The rest of them, I’m a special needs teacher. I spent my whole adult life working with both adults and children with disabilities and I’ve just been concerned about their self esteem, how they view themselves, and also how other people view them.

What I hope to get out of these, I hope teachers and students are reading these books so they can build their self esteem. They’ll have a book that they can relate to, and also to build empathy in other people, in other children. Children don’t always understand the difficulties that some of their friends may be going through. To hopefully build some empathy at a young age that will carry throughout their lives.

The ideas for the boy with Down syndrome and the little girl with autism are based on children and adults I’ve worked with in the past 35 years. Just being accepted and understood by other people, that’s what inspires me to write these stories.

Cindy Young, left, and Joanne Elaine discuss ideas for their upcoming book. Credit: Sean McCarthy / The New Bedford Light

NBL: Where did the idea for the “Floppy Bunny” series come from?

JE: I’ve been a lifelong reader of multiple genres, but I never thought that I would be an author someday. When I was young I would write poems when I was inspired. But I kept them in my drawer and never did anything with them. Growing up my whole life, I was a special needs teacher and a mother who took care of kids and adopted kids. You’re so involved in your family you don’t really think about anything else. The story for “Floppy Bunny” was sitting in my drawer for 20 years and I wasn’t really thinking about it. One day I said, “I’m 60-something. I should publish my own book.”

Because “Floppy Bunny” is for children, I wanted it to be fun and light-hearted. I thought that using animals would be easier for kids to relate to. Children love animals. They want to take them home (laughs). What child doesn’t love a little bunny or a little bird or ducks or turtles?

Cindy Young: It’s easier for kids to understand when they’re reading about animals, so a bunny’s never going to be in a family of ducks or birds. Different families have different animals. A child may not realize why they couldn’t make it in this home, but he could make it in that home. For a young child, it’s kind of obvious that a bunny needs to find a bunny home. As adults, we understand that there are diversities with families but a little child wouldn’t get that.

JE: These are lessons without them realizing they’re lessons. It’s just a fun story.

CY: A child can read it and get something from it. It doesn’t come right out and say they’re fostering. We’re addressing the topic without saying it specifically. It’s just a bunny looking for a home.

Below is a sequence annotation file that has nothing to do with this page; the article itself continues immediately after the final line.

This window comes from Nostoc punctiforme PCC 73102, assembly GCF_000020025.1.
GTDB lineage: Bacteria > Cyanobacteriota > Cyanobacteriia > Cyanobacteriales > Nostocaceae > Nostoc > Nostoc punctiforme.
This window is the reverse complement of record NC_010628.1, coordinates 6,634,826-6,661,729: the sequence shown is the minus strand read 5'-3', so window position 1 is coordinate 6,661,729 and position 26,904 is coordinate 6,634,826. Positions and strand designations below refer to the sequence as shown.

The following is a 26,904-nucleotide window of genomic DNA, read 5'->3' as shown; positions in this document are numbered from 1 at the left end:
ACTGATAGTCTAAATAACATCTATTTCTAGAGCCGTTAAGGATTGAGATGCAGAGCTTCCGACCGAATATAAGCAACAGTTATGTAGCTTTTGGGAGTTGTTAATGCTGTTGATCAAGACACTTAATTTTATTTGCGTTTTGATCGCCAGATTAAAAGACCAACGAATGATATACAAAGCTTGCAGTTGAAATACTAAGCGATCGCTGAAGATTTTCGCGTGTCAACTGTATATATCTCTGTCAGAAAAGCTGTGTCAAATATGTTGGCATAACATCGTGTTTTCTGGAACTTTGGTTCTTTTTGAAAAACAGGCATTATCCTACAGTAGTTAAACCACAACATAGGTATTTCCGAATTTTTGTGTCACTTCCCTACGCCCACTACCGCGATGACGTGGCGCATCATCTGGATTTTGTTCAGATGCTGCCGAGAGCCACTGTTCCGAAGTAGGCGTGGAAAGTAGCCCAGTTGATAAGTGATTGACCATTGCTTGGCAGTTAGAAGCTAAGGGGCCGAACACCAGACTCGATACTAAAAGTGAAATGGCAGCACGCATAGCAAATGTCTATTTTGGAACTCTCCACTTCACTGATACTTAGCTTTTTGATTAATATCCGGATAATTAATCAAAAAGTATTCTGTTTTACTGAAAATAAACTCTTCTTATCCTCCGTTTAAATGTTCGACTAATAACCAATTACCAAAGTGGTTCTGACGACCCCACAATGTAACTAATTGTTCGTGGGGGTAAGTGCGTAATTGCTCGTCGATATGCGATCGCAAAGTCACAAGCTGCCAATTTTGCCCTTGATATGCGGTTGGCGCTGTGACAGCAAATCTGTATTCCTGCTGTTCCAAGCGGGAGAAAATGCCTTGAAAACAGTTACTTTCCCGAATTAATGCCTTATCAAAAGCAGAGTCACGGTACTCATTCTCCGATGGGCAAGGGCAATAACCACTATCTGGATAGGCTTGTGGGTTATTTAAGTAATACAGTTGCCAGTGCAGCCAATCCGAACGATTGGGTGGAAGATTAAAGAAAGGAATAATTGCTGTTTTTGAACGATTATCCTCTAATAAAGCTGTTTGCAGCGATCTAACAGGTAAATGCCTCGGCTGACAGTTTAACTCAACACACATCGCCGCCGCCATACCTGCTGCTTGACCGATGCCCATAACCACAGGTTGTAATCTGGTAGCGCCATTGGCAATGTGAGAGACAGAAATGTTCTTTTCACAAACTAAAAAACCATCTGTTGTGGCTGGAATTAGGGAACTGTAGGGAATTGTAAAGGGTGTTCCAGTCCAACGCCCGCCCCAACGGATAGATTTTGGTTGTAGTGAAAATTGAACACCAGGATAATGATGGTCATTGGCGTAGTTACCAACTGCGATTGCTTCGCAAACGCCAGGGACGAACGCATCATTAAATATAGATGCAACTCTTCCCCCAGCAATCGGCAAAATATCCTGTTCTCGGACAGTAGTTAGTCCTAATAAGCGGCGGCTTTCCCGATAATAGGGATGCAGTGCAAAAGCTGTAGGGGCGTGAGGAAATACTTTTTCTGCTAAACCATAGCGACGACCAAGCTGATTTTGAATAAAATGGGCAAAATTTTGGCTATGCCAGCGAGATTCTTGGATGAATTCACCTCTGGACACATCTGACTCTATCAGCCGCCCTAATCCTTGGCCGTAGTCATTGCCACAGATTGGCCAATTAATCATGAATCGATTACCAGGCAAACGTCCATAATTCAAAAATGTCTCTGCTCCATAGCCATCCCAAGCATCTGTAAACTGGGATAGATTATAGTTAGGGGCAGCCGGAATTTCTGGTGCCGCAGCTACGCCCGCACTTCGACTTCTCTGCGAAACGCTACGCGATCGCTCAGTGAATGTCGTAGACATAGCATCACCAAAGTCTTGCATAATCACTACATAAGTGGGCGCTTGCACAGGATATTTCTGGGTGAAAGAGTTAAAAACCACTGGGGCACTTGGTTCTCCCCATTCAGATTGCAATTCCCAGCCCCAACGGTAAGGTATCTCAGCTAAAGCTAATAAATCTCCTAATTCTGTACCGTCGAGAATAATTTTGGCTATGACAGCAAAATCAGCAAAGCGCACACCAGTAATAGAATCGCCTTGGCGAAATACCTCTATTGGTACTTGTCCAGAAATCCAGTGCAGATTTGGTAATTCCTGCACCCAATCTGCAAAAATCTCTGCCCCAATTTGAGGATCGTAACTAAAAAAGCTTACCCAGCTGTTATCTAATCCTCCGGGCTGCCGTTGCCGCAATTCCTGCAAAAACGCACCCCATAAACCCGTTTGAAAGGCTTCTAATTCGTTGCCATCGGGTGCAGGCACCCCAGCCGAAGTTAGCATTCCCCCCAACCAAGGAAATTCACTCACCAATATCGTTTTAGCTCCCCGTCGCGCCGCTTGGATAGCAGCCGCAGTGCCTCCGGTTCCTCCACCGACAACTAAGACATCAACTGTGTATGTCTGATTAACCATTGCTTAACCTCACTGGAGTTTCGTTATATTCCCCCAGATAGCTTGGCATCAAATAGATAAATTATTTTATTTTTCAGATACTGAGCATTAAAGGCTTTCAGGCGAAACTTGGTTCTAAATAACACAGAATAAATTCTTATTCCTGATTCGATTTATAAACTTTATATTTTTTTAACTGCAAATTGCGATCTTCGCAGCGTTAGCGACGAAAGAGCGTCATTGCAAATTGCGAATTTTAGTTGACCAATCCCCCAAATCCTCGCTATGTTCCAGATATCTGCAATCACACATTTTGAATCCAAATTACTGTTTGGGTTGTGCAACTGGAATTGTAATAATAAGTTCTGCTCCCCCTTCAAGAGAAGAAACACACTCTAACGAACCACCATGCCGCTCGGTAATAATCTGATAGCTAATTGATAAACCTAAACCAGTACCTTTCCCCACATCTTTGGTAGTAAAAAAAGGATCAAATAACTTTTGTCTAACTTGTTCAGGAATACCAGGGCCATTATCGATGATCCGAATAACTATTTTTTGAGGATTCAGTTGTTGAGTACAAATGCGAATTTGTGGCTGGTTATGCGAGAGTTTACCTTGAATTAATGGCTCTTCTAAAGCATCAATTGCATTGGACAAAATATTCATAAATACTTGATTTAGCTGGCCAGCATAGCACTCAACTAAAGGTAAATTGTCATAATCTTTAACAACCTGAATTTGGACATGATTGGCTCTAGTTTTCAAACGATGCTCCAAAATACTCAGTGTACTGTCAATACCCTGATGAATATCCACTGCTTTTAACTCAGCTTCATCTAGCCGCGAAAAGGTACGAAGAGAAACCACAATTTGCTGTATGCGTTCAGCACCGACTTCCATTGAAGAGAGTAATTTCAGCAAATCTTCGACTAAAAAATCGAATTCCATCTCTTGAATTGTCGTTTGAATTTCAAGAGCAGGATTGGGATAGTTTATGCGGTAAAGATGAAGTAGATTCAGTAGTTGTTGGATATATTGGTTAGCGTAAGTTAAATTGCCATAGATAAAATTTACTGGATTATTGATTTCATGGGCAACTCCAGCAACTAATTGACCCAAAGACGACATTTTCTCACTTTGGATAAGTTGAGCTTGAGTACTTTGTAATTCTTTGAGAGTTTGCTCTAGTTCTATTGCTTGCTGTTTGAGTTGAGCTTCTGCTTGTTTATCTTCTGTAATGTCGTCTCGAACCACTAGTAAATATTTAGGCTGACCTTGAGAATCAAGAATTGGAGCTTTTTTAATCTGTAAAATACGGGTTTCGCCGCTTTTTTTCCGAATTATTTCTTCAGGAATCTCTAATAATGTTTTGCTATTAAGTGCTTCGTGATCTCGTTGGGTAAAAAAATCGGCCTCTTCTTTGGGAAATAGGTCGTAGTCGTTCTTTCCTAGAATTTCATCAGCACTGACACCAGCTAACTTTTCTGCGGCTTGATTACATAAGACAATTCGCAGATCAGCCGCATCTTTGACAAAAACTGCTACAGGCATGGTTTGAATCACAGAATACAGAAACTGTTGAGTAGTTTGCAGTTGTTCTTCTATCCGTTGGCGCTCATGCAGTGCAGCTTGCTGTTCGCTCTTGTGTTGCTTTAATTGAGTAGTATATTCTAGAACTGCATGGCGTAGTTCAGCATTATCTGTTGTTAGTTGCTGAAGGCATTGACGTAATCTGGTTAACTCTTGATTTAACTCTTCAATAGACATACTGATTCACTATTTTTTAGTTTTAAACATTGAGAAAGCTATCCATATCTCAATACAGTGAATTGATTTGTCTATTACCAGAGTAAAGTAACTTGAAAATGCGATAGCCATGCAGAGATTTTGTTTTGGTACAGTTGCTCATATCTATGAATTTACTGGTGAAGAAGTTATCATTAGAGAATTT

JE: I wrote the story because I want children to hear this story, that you’re important, it’s not your fault, there are people out there that are going to love you. And it’s not going to reach people if it’s in my filing cabinet. It motivated me that I wanted the message to get out to foster children. I do lessons every year in my classroom — every month there’s a theme — National Foster Care Awareness, Adoption Awareness, Autism Awareness, Mental Health Awareness … every month we have a theme. Every year I’m trying to reach my students with these lessons.

But it was bothering me that I had this story just sitting in my drawer. I was like, “I need to figure this out, I need to get off my butt and figure this out.”

NBL: Why did you decide to self publish?

JE: I took this route because of my bad experiences with the other route. Twenty years ago when I wrote this, the norm was to get a publishing company, you had to have someone sponsor you. So that was all I knew. And then when I found out that wasn’t a good route — I lost money, they weren’t publishing my book the way I wanted it done — I had no say. I’d wait for months and not hear from anyone. I felt like I had no control over what my book was going to look like in the end. So I said, “That’s not going to work. What are my other options?” I went researching online — “How do you get a children’s book published?” I found these groups on Facebook, a self-publishing group. I learned a lot from them. There were people, much more knowledgeable … and they told you what to look out for. Don’t fall into this trap, don’t fall into that trap. They told me about Fiverr (an online marketplace for freelance services) after I said, “I need an illustrator” and someone told me that you can use Fiverr and find illustrators. It was all a learning process.